Good versus evil of course plays out in my vampire books including the concept of the Knights of the Roundtable – Dracula and adding the aspect of human relations with it.

What is your latest release?

Her Sinful Long Legs – is an erotic short by Rebel Ink Press. I have another one coming out in February called Revving Her Wild Engines, which is a very romantic erotic about two damaged people.

What other books do you have published? Currently my other released is Treats in a Plain Brown Wrapper.

Where are your books available? www.allromanceebooks.com, Amazon kindle. Barnes & Noble, www.bookstrand.com &www.coffeetimeromance.com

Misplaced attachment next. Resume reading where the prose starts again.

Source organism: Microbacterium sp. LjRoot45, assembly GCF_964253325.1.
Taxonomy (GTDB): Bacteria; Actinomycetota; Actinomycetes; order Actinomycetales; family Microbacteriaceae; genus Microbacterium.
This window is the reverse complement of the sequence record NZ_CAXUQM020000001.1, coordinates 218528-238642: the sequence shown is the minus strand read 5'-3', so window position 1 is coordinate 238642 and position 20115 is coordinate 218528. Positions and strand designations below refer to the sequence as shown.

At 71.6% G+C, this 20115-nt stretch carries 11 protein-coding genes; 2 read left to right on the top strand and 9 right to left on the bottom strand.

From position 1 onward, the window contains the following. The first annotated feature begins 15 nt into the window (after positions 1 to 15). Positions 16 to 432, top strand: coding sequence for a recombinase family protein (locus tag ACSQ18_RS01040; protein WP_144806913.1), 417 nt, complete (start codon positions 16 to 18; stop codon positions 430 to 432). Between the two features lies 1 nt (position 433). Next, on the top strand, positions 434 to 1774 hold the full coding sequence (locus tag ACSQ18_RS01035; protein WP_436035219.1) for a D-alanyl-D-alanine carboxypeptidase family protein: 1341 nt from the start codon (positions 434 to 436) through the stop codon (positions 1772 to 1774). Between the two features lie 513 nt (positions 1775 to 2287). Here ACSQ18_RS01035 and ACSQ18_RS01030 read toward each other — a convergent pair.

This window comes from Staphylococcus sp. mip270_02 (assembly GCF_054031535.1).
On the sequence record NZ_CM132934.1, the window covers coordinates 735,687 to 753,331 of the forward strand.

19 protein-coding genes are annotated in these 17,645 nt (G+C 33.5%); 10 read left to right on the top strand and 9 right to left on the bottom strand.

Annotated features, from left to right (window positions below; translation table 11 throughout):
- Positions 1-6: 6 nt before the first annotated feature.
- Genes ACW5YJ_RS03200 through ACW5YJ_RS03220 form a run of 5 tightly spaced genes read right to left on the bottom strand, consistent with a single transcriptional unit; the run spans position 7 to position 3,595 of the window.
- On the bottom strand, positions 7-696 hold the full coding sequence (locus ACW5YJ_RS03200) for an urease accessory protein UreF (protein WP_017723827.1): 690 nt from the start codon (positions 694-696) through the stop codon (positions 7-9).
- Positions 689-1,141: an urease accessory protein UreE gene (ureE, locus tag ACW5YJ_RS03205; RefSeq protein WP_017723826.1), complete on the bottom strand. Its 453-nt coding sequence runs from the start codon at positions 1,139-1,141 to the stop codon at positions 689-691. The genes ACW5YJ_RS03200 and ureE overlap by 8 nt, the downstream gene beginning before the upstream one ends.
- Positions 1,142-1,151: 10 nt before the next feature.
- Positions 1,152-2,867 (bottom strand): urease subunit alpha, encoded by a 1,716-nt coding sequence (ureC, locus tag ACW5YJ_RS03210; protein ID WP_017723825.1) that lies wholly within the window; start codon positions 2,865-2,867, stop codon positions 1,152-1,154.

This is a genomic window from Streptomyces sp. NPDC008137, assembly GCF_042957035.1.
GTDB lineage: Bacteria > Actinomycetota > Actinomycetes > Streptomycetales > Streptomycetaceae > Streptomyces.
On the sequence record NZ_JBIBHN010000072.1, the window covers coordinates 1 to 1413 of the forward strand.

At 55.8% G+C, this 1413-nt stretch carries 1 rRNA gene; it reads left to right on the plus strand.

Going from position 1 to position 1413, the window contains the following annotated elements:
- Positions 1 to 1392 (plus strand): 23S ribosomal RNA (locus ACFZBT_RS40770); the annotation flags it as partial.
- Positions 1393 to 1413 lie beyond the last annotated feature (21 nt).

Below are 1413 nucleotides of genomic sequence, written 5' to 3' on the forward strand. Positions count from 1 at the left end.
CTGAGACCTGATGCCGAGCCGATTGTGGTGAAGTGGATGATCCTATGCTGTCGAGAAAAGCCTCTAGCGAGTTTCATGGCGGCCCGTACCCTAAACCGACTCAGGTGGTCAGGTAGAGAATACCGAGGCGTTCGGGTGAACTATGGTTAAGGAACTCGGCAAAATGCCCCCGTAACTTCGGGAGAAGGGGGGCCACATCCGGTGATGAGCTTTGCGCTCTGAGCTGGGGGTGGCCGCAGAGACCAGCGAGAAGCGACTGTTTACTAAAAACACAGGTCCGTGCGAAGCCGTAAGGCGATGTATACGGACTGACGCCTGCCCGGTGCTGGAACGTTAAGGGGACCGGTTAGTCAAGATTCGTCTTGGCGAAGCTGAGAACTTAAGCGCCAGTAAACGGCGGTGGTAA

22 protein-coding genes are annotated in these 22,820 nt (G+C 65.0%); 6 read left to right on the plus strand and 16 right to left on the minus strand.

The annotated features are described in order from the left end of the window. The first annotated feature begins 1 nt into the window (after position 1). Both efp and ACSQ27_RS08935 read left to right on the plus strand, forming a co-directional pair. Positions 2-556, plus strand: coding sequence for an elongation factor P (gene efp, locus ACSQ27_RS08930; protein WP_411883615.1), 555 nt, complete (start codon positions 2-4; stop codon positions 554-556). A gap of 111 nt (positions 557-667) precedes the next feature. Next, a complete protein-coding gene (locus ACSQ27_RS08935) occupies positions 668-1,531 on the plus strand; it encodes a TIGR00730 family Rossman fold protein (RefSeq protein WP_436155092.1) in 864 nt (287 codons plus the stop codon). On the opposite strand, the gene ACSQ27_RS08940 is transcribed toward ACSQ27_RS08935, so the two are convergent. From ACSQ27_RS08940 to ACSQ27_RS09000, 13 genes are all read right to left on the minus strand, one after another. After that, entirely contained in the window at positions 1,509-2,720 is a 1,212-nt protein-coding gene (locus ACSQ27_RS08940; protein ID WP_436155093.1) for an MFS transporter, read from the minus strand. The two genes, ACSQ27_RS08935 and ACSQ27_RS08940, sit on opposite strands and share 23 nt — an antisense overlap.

Sunday, February 06, 2011

Interview with Amanda Thrasher

I'm continuing my friend interviews over the next few weeks. This week, I'm featuring my new friend, Amanda Thrasher. I'm proud to say that Amanda & I have a lot in common and I'm thrilled to hosting here at Writer's Sanctuary. Welcome, Amanda!

When did you start writing?

I have been writing for as long as I can remember. What sticks in my head, was recognition for a poem that I wrote when I was nine years old and a creative story when I was ten. That poem was saved for years via my mom; it now is hung above my desk. Writing for me, truly is about the love of words. I love words. I love to watch them leap off of a page and come to life. I love to see a story ‘work.’ As a child, poetry and short creative stories were what I wrote for fun. I loved pencils and paper, journals or pads. Being an author is not what I set out to be.

What gave you the idea for your first book?